MP Michael Dugher has urged Barnsley Council to use new enforcement powers against the borough’s fly-tipping problem after new rules came into force this May.
Mr Dugher is concerned that fly-tipping is a growing problem across the borough. Over the last five years, recorded incidents of fly-tipping in Barnsley have soared from 1654 in 2010-2011 to 3057 in 2014-2015 – meaning fly-tipping has nearly doubled.
Nationally, recorded incidents only went up by 10 per cent, meaning the Barnsley figures are much worse than the national average.
But under new rules that came into force in May, Barnsley Council will now be able to issue fixed-penalty notices to punish perpetrators for small-scale fly-tipping. These notices range between £150 and £400. Before the change came into effect, Councils like Barnsley were forced to enforce fly-tipping rules through prosecution, a costly and time consuming procedure. The change in legislation means that Barnsley Council can issue more fines and raise more money from them.
Mr Dugher is urging the Council to make full use of the new enforcement powers to combat fly-tipping across the Borough.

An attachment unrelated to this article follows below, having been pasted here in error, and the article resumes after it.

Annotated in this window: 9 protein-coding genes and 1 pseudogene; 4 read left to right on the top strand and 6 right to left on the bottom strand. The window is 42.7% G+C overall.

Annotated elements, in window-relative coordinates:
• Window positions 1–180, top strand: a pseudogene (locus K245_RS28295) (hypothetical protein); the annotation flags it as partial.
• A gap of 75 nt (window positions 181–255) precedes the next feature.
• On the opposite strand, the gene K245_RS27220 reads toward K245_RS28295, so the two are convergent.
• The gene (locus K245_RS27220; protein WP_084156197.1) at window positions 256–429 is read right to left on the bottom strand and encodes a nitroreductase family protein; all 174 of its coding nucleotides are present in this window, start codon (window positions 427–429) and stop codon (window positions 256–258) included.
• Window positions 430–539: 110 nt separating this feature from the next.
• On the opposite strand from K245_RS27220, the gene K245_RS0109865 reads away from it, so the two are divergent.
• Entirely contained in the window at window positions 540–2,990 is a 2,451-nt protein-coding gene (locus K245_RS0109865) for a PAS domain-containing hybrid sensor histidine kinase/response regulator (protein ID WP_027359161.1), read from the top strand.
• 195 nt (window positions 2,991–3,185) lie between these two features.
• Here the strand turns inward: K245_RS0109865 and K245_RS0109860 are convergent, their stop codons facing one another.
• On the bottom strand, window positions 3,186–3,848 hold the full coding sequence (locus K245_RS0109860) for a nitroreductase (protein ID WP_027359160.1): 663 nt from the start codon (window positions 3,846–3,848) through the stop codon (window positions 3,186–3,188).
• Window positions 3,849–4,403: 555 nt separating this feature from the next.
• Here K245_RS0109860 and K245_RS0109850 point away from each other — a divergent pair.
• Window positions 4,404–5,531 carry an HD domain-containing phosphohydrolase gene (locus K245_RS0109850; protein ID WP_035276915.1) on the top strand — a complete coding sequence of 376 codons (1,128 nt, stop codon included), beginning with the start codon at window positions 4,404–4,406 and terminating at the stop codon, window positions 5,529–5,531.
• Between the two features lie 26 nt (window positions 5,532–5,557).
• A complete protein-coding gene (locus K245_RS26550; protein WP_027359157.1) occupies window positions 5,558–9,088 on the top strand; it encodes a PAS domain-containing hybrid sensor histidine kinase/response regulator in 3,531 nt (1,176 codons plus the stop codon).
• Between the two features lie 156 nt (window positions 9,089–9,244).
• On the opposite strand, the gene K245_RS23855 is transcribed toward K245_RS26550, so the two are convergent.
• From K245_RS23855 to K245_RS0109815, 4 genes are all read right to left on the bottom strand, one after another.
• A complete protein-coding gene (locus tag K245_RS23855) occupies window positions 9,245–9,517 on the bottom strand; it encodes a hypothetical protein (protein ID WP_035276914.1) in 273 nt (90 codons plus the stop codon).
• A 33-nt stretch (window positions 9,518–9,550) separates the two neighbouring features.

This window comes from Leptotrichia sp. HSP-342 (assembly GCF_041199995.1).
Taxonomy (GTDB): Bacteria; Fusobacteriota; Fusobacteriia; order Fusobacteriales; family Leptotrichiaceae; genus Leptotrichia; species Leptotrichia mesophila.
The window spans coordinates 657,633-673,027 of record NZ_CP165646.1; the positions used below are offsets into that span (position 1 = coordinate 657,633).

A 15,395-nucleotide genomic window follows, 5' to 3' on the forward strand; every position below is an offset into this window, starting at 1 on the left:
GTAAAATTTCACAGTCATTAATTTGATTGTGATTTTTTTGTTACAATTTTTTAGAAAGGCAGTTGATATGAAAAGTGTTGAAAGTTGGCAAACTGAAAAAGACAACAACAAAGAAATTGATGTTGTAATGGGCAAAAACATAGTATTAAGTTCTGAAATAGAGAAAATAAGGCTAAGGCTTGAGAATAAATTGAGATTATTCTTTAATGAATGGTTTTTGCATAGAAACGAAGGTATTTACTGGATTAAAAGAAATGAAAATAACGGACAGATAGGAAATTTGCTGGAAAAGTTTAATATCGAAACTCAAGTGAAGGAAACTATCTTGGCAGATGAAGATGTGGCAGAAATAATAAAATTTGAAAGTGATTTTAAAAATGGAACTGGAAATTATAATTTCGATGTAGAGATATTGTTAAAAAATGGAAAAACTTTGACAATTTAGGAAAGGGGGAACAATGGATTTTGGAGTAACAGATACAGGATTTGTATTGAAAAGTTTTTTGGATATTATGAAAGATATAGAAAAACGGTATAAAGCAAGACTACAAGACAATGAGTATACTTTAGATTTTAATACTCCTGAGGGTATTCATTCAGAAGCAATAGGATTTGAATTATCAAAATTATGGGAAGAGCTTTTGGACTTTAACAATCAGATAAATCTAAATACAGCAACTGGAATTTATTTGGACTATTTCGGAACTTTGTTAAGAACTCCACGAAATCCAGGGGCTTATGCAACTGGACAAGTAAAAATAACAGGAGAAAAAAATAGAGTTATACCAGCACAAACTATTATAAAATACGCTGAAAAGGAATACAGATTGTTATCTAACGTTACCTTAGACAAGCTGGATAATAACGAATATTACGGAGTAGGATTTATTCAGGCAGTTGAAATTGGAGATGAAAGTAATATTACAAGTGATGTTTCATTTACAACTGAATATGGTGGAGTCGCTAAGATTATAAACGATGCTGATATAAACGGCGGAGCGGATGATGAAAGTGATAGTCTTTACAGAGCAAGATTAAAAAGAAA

Commenting, Mr Dugher said: “Fly-tipping is an appalling and growing problem in Barnsley, including in our constituency. Fly-tipping is not only an eyesore, spoiling our green spaces, but it can also cause real harm to public health and pose serious dangers to people and wild life in the Borough.
“I know how seriously Barnsley Council takes this issue and I am confident they will do everything in their power to combat fly-tipping in our Borough.
“With the new rules in place, the council now has another weapon in its armoury to tackle fly-tipping. Fixed penalty notices should be a strong deterrent and I hope they are used to punish offenders. I would also urge residents to report people”.